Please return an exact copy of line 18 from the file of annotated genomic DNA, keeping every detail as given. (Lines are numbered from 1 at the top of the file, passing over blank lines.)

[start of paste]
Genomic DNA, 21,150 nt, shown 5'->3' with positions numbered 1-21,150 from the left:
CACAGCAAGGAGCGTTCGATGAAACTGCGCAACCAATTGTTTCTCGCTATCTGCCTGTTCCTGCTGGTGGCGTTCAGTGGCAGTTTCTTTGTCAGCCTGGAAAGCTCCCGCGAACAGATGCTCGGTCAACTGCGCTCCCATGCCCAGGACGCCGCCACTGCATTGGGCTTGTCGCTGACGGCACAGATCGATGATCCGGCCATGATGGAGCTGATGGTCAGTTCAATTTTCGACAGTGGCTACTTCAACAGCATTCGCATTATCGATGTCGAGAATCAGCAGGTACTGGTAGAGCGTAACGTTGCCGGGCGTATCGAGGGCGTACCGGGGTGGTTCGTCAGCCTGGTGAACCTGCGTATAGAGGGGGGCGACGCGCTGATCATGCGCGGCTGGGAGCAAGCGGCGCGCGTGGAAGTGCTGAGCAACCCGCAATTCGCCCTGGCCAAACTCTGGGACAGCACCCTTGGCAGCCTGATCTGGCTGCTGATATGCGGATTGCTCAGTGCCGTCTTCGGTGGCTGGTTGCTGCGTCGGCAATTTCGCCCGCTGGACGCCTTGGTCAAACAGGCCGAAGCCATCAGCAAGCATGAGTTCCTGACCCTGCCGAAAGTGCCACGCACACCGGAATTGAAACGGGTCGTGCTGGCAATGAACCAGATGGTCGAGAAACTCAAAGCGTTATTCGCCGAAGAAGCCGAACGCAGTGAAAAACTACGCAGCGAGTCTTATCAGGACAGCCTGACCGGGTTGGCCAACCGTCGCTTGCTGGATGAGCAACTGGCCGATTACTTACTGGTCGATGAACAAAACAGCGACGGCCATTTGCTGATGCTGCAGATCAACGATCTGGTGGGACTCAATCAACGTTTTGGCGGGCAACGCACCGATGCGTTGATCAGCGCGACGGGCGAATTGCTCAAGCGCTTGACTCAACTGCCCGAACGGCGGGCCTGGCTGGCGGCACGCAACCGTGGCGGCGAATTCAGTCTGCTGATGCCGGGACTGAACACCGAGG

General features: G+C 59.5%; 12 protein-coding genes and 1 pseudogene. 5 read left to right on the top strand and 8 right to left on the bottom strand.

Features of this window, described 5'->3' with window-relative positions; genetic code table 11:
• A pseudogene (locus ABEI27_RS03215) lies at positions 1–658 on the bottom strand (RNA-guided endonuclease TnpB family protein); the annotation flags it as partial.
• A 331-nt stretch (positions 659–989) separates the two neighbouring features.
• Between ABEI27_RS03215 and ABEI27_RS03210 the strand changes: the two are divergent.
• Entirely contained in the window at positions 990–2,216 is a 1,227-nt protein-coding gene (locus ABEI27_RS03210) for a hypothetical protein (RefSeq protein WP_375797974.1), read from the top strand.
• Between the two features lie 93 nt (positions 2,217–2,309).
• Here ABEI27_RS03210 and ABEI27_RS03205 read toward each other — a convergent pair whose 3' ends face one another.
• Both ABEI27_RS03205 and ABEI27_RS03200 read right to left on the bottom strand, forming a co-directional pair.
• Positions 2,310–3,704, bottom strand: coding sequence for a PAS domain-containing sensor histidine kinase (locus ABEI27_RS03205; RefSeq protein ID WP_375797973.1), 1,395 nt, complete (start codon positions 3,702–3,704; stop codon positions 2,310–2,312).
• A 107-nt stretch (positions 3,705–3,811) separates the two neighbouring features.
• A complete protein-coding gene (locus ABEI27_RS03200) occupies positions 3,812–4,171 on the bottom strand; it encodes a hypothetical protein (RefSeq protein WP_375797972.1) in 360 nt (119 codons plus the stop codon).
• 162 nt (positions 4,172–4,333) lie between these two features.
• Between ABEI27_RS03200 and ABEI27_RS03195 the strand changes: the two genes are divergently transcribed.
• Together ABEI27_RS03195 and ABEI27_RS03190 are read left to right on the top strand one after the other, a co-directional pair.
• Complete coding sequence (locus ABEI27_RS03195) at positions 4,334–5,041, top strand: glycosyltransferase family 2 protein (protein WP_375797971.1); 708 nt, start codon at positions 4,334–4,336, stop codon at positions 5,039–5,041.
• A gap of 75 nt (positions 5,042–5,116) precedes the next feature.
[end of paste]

• Complete coding sequence (locus ABEI27_RS03195) at positions 4,334–5,041, top strand: glycosyltransferase family 2 protein (protein WP_375797971.1); 708 nt, start codon at positions 4,334–4,336, stop codon at positions 5,039–5,041.